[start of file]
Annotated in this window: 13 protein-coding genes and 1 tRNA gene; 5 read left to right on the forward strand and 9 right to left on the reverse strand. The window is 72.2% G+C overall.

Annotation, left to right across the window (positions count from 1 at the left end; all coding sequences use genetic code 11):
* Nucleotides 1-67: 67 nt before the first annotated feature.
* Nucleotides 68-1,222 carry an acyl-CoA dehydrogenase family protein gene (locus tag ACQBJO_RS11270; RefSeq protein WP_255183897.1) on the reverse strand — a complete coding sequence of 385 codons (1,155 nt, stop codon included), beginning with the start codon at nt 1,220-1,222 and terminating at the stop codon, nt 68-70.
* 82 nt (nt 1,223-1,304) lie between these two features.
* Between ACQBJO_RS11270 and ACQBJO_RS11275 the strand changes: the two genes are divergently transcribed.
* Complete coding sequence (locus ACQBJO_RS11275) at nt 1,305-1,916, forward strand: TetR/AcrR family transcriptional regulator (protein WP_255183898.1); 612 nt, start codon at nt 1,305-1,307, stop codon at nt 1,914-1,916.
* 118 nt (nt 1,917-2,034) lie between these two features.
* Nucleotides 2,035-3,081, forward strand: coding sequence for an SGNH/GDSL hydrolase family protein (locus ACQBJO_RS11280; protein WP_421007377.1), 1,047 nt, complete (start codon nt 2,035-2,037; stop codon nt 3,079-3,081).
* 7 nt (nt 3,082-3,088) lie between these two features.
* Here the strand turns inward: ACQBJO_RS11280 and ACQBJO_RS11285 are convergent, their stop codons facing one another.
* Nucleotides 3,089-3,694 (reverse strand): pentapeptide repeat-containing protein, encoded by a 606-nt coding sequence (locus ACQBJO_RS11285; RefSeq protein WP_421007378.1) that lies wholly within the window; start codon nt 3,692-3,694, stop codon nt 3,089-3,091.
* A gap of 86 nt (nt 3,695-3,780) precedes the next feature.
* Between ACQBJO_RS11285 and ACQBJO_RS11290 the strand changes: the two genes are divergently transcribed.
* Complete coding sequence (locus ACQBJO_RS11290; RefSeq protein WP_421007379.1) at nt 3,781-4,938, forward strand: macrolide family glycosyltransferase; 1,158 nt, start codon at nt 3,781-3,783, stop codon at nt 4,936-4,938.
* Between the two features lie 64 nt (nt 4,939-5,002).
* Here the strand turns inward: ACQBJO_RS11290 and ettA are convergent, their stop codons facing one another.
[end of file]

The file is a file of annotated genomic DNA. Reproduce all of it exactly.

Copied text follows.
Annotated in this window: 13 protein-coding genes and 1 tRNA gene; 5 read left to right on the forward strand and 9 right to left on the reverse strand. The window is 72.2% G+C overall.

Annotation, left to right across the window (positions count from 1 at the left end; all coding sequences use genetic code 11):
* Nucleotides 1-67: 67 nt before the first annotated feature.
* Nucleotides 68-1,222 carry an acyl-CoA dehydrogenase family protein gene (locus tag ACQBJO_RS11270; RefSeq protein WP_255183897.1) on the reverse strand — a complete coding sequence of 385 codons (1,155 nt, stop codon included), beginning with the start codon at nt 1,220-1,222 and terminating at the stop codon, nt 68-70.
* 82 nt (nt 1,223-1,304) lie between these two features.
* Between ACQBJO_RS11270 and ACQBJO_RS11275 the strand changes: the two genes are divergently transcribed.
* Complete coding sequence (locus ACQBJO_RS11275) at nt 1,305-1,916, forward strand: TetR/AcrR family transcriptional regulator (protein WP_255183898.1); 612 nt, start codon at nt 1,305-1,307, stop codon at nt 1,914-1,916.
* 118 nt (nt 1,917-2,034) lie between these two features.
* Nucleotides 2,035-3,081, forward strand: coding sequence for an SGNH/GDSL hydrolase family protein (locus ACQBJO_RS11280; protein WP_421007377.1), 1,047 nt, complete (start codon nt 2,035-2,037; stop codon nt 3,079-3,081).
* 7 nt (nt 3,082-3,088) lie between these two features.
* Here the strand turns inward: ACQBJO_RS11280 and ACQBJO_RS11285 are convergent, their stop codons facing one another.
* Nucleotides 3,089-3,694 (reverse strand): pentapeptide repeat-containing protein, encoded by a 606-nt coding sequence (locus ACQBJO_RS11285; RefSeq protein WP_421007378.1) that lies wholly within the window; start codon nt 3,692-3,694, stop codon nt 3,089-3,091.
* A gap of 86 nt (nt 3,695-3,780) precedes the next feature.
* Between ACQBJO_RS11285 and ACQBJO_RS11290 the strand changes: the two genes are divergently transcribed.
* Complete coding sequence (locus ACQBJO_RS11290; RefSeq protein WP_421007379.1) at nt 3,781-4,938, forward strand: macrolide family glycosyltransferase; 1,158 nt, start codon at nt 3,781-3,783, stop codon at nt 4,936-4,938.
* Between the two features lie 64 nt (nt 4,939-5,002).
* Here the strand turns inward: ACQBJO_RS11290 and ettA are convergent, their stop codons facing one another.